- Associated Press - Monday, February 10, 2020

PHOENIX (AP) - Arizona voters may be asked to decide in November whether they should continue electing utility regulators or let the governor choose who approves electricity and natural gas prices.

The debate comes amid growing scrutiny of political spending by Arizona Public Service, the state’s largest electricity provider, and a commitment by its new chief executive not to spend money on races for the Arizona Corporation Commission.

Two proposed constitutional amendments have been introduced in the Legislature. O ne of them is scheduled for a hearing in the Senate Commerce Committee on Thursday. Placing the question on the November ballot requires a majority vote in the full House and Senate.

The need to raise money for a statewide campaign results in contributions from companies with an interest in the Corporation Commission’s business, such as utilities or solar companies, said Rep. Ben Toma, a Republican from Peoria who is introducing legislation in the House.

“Most of these commissioners don’t have the funds and can’t raise the funds to actually influence the voters, unless they’re being backed by one of these groups that stand to benefit,” Toma said. “Obviously the conflicts of interest should be apparent.”



Sen. David Gowan, a Republican from Sierra Vista who introduced similar legislation, said he’s “trying to get the politics out of our energy.”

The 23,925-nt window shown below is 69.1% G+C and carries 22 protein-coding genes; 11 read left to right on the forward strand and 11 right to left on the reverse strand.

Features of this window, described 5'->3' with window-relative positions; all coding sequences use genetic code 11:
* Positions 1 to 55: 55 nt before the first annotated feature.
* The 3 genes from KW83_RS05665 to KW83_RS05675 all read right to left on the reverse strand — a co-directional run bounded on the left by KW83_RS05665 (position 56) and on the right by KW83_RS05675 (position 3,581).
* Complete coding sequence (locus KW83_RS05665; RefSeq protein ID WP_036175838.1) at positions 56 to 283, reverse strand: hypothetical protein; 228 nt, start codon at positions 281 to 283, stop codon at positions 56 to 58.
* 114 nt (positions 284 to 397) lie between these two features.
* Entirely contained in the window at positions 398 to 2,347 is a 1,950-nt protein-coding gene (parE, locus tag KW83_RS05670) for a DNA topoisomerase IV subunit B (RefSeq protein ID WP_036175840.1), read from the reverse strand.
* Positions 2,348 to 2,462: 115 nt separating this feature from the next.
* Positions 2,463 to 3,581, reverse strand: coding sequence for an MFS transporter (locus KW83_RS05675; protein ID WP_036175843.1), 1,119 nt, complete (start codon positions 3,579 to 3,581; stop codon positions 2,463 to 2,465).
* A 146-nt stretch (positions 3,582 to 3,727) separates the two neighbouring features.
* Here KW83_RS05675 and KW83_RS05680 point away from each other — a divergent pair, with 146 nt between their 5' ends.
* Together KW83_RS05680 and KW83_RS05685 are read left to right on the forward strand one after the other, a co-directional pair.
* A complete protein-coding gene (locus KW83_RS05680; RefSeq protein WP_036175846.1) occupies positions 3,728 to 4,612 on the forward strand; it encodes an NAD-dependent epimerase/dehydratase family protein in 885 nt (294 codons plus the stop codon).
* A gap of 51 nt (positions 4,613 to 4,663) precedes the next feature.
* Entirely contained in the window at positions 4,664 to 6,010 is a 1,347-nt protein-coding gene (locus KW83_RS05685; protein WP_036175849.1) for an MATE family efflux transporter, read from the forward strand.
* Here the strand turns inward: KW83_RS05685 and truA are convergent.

You’re never going to entirely eliminate politics, he said, “but certainly there can be some checks and balances to the situation.”

When filling vacancies from the early departure of elected commissioners, Gov. Doug Ducey has favored people with experience in politics. Lea Marquez Petersen, who was appointed last year, and Andy Tobin, are both Republicans who ran unsuccessfully for Congress before their appointments.

Arizona is one of 14 states where utility regulators are elected, according to the National Association of Regulatory Utility Commissioners. Regulators in other states are appointed, mostly by the governor but by the Legislature in a few.

Stacey Champion, a leading critic of APS who has challenged the company’s recent rate increases, said the proposal is “a terrible idea” that would allow utilities to quietly influence their regulators by lobbying the governor.

It’s no coincidence it’s being proposed now that the public is paying closer attention to Corporation Commission campaigns in light of controversy over political contributions by APS, she said.

““They’re going to keep buying influence, they’re going to keep buying power and castrate the ACC,” Champion said.

APS spokeswoman Lily Quezada said in an email the company has no position on Gowan’s legislation.

“We will remain focused on working with the ACC regardless of how commissioners are selected,” she said in an email.

The commission sets prices, safety standards and performance regulations for investor-owned gas, electric and water utilities including APS, Tucson Electric Power, Southwest Gas and Epcor. It also registers corporations and limited liability companies, enforces laws around stock offerings and regulates the safety of railroads and pipelines.

Arizona voters overwhelmingly rejected a 1984 ballot measure that would have shifted the Corporation Commission to appointments instead of elections.

Gowan said an appointment by the governor with Senate confirmation would likely lead to appointments of people with expertise in the field. His resolution doesn’t require any specific qualifications but would allow the Legislature to set them.

Toma’s proposal is silent about qualifications. But it says no more than three of the five commissioners can come from the same political party.

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This story has been updated to correct the spelling of Stacey Champion’s name.

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